When I was pregnant with my second child, I at first hoped for a girl. When we found out it was a boy, my cousin told me not to worry, that the world needs women like me to raise boys. That's a high compliment. I intend to live up to it every chance I get. I hope when my boys are old enough, they'll be proud of their feminist mom. I hope they'll be feminists too.

Monday, May 16, 2016

The revolution will be digitized.

I was 17 and hated kids when I got a job as a playground attendant. Eventually, both my work ethic and my biological instincts evolved. The latter took 18 years. I named him Zion on the day he was born. 

That was four years ago. This year on Mother's Day, my father wrote a note in my card, as he does for every holiday where a card is appropriate. I imagine brief, ordinary compliments grace the white space of most cards. Not mine. My dad is the poet laureate of greeting card greetings. On this first Sunday of May, 2016, in handwriting that looks like the child of geometry and kitchen knives, Dad told me, among blessings and expressions of love, You are a conscientious mother. Unlike the fleeting glory left by flattery of the physical, a deep compliment of the inner self remains deep.

I am eight months and four days into my second go at motherhood and six weeks shy of my first anniversary (ever) of cohabitation. Mother of two boys and all-intents-and-purposes wife, that's me. Rewind five years and I would've scoffed at the mere notion of it. Somewhere amidst managing two 37-pound weight gains, two unplanned guttings (aka birth by cesarean), breastfeeding, breast pumping, poop patrolling, single parenting, life partnering, dinner cooking, and domestic engineering of 1,500 square feet, my past labels have rolled up around the edges and lost their adhesive. I remember five-years-ago me: hard-body runner, Sunday bruncher, fierce freelancer, coffeehouse klatcher, pit bull collector. Especially on days when my sleepless baby has left me in dire exhaustion, I mourn her.

What my conscientious father didn't realize as he crowned me a conscientious mother is this: The selflessness of a mother must be accompanied by self-preservation. That is my truth, at least. It is a goal unmet, and daily I ponder how to attain it. Daily, I also wonder how many mothers feel the same or how many don't or how many find it shameful to harbor such an urge. My thoughts turn to my own mother as she was raising me and my older brother.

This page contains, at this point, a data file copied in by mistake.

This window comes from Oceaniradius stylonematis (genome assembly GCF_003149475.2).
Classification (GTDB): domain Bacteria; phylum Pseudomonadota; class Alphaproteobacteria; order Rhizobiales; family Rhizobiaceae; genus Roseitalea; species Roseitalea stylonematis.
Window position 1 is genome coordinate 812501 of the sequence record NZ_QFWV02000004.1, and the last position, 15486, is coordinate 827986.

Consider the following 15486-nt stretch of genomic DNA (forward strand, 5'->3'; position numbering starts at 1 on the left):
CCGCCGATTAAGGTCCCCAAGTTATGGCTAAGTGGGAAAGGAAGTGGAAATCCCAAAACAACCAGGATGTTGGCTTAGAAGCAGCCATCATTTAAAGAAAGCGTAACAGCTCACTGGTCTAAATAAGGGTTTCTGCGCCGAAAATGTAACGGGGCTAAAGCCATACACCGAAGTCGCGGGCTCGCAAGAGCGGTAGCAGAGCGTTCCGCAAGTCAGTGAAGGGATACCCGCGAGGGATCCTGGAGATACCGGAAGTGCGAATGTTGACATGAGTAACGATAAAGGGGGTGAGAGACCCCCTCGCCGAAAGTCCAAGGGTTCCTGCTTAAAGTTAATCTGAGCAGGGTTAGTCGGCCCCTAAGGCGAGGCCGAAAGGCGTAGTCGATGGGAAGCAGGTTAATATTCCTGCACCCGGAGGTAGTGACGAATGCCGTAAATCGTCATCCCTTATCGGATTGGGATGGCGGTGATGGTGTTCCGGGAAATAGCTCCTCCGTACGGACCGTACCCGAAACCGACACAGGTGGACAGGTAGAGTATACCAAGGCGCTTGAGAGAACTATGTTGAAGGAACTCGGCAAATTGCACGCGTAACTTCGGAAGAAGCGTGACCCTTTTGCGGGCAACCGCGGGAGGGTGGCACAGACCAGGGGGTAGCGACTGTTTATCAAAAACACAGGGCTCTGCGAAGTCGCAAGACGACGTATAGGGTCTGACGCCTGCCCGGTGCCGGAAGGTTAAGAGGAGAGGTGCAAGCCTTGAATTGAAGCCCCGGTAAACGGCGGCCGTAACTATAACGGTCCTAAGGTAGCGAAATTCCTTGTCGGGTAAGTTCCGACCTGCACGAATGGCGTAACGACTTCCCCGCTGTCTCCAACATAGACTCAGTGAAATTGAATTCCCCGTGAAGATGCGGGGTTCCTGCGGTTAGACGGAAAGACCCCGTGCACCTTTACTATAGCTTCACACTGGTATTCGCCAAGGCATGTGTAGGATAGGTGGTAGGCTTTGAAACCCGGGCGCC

Fourteen years ago, a Polaroid from my childhood became part of my college senior thesis in a poem I titled Us, 1979. My mother sat cross-legged and held me on her bed, looking straight into the camera with her eyes of ocean glass and cherry-stained hair, straight as truth. Was she fulfilled, my autumn mother, cradling her winter child with the unfinished face which will grow to resemble hers: hint of cheekbone, crooked bottom teeth. 

If I found out that my Polaroid-preserved mother had longed for more, I wouldn't resent her. I would empathize with the dichotomy of desire she probably faced back then. Mothers are bequeathed a legacy of prescriptive orders. We are instructed to love every minute of it, even when many of those minutes involve a lack of rest that borders on inhumane. We are pressed to wear frenzied like a badge of honor. We are given guilt trips when we say we'd like a break.

If we dare speak up, we are ungrateful.

Before becoming a mother, I thought I knew one thing about being a mother. It turned out to be true: To be the mother she wants to be, a mother needs more than motherhood. She needs a separate sense of self. She needs the freedom to both embrace and resist cultural expectations. That is my truth, at least.